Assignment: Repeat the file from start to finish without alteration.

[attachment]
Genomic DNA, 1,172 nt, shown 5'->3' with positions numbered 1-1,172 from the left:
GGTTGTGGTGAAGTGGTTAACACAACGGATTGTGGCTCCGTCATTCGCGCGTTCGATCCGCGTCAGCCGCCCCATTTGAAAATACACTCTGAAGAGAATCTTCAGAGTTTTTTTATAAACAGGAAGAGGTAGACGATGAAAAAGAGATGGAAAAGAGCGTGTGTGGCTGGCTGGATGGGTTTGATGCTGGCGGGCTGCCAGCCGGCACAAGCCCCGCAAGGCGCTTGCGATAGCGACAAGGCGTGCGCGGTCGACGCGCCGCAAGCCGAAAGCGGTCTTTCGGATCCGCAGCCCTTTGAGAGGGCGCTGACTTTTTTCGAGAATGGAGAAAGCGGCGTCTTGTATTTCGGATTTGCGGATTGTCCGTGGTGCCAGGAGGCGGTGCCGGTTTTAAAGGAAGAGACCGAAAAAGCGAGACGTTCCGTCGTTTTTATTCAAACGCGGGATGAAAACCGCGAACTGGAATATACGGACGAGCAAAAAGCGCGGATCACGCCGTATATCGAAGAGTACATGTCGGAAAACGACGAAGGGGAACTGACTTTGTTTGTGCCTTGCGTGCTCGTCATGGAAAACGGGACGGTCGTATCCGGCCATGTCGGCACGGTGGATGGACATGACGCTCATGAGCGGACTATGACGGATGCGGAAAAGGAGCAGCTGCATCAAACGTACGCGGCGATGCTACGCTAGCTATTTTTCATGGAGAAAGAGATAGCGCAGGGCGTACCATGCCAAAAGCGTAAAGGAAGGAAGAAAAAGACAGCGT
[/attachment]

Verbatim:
Genomic DNA, 1,172 nt, shown 5'->3' with positions numbered 1-1,172 from the left:
GGTTGTGGTGAAGTGGTTAACACAACGGATTGTGGCTCCGTCATTCGCGCGTTCGATCCGCGTCAGCCGCCCCATTTGAAAATACACTCTGAAGAGAATCTTCAGAGTTTTTTTATAAACAGGAAGAGGTAGACGATGAAAAAGAGATGGAAAAGAGCGTGTGTGGCTGGCTGGATGGGTTTGATGCTGGCGGGCTGCCAGCCGGCACAAGCCCCGCAAGGCGCTTGCGATAGCGACAAGGCGTGCGCGGTCGACGCGCCGCAAGCCGAAAGCGGTCTTTCGGATCCGCAGCCCTTTGAGAGGGCGCTGACTTTTTTCGAGAATGGAGAAAGCGGCGTCTTGTATTTCGGATTTGCGGATTGTCCGTGGTGCCAGGAGGCGGTGCCGGTTTTAAAGGAAGAGACCGAAAAAGCGAGACGTTCCGTCGTTTTTATTCAAACGCGGGATGAAAACCGCGAACTGGAATATACGGACGAGCAAAAAGCGCGGATCACGCCGTATATCGAAGAGTACATGTCGGAAAACGACGAAGGGGAACTGACTTTGTTTGTGCCTTGCGTGCTCGTCATGGAAAACGGGACGGTCGTATCCGGCCATGTCGGCACGGTGGATGGACATGACGCTCATGAGCGGACTATGACGGATGCGGAAAAGGAGCAGCTGCATCAAACGTACGCGGCGATGCTACGCTAGCTATTTTTCATGGAGAAAGAGATAGCGCAGGGCGTACCATGCCAAAAGCGTAAAGGAAGGAAGAAAAAGACAGCGT